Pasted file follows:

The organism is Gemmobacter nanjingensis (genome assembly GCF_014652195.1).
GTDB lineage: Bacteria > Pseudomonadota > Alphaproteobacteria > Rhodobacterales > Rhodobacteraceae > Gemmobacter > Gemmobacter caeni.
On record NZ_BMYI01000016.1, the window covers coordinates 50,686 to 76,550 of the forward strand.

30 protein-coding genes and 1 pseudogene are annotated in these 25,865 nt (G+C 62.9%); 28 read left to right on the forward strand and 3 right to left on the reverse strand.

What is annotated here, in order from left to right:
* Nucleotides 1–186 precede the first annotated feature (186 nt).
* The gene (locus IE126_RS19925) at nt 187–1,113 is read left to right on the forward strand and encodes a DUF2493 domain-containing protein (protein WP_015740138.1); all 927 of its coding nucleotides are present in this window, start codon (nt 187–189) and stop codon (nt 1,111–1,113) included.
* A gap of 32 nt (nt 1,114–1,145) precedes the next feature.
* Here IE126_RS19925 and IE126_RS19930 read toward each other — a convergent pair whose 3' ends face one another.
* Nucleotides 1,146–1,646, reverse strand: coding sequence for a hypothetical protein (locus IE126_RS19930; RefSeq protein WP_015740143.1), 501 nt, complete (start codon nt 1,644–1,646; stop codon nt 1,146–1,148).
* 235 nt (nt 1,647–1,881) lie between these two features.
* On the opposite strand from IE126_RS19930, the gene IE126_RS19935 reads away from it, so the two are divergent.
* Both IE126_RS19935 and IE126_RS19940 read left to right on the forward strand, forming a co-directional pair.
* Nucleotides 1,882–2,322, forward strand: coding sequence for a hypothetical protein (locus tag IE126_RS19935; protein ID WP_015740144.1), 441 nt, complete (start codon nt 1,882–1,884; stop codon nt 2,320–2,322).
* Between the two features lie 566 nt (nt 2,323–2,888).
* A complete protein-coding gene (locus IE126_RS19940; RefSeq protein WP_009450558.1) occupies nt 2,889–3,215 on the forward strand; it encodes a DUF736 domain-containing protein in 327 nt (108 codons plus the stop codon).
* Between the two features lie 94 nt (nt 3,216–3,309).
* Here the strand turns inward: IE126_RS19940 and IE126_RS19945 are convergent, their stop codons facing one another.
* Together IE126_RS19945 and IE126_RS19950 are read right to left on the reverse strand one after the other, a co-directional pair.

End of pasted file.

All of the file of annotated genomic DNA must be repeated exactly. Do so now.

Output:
The organism is Gemmobacter nanjingensis (genome assembly GCF_014652195.1).
GTDB lineage: Bacteria > Pseudomonadota > Alphaproteobacteria > Rhodobacterales > Rhodobacteraceae > Gemmobacter > Gemmobacter caeni.
On record NZ_BMYI01000016.1, the window covers coordinates 50,686 to 76,550 of the forward strand.

30 protein-coding genes and 1 pseudogene are annotated in these 25,865 nt (G+C 62.9%); 28 read left to right on the forward strand and 3 right to left on the reverse strand.

What is annotated here, in order from left to right:
* Nucleotides 1–186 precede the first annotated feature (186 nt).
* The gene (locus IE126_RS19925) at nt 187–1,113 is read left to right on the forward strand and encodes a DUF2493 domain-containing protein (protein WP_015740138.1); all 927 of its coding nucleotides are present in this window, start codon (nt 187–189) and stop codon (nt 1,111–1,113) included.
* A gap of 32 nt (nt 1,114–1,145) precedes the next feature.
* Here IE126_RS19925 and IE126_RS19930 read toward each other — a convergent pair whose 3' ends face one another.
* Nucleotides 1,146–1,646, reverse strand: coding sequence for a hypothetical protein (locus IE126_RS19930; RefSeq protein WP_015740143.1), 501 nt, complete (start codon nt 1,644–1,646; stop codon nt 1,146–1,148).
* 235 nt (nt 1,647–1,881) lie between these two features.
* On the opposite strand from IE126_RS19930, the gene IE126_RS19935 reads away from it, so the two are divergent.
* Both IE126_RS19935 and IE126_RS19940 read left to right on the forward strand, forming a co-directional pair.
* Nucleotides 1,882–2,322, forward strand: coding sequence for a hypothetical protein (locus tag IE126_RS19935; protein ID WP_015740144.1), 441 nt, complete (start codon nt 1,882–1,884; stop codon nt 2,320–2,322).
* Between the two features lie 566 nt (nt 2,323–2,888).
* A complete protein-coding gene (locus IE126_RS19940; RefSeq protein WP_009450558.1) occupies nt 2,889–3,215 on the forward strand; it encodes a DUF736 domain-containing protein in 327 nt (108 codons plus the stop codon).
* Between the two features lie 94 nt (nt 3,216–3,309).
* Here the strand turns inward: IE126_RS19940 and IE126_RS19945 are convergent, their stop codons facing one another.
* Together IE126_RS19945 and IE126_RS19950 are read right to left on the reverse strand one after the other, a co-directional pair.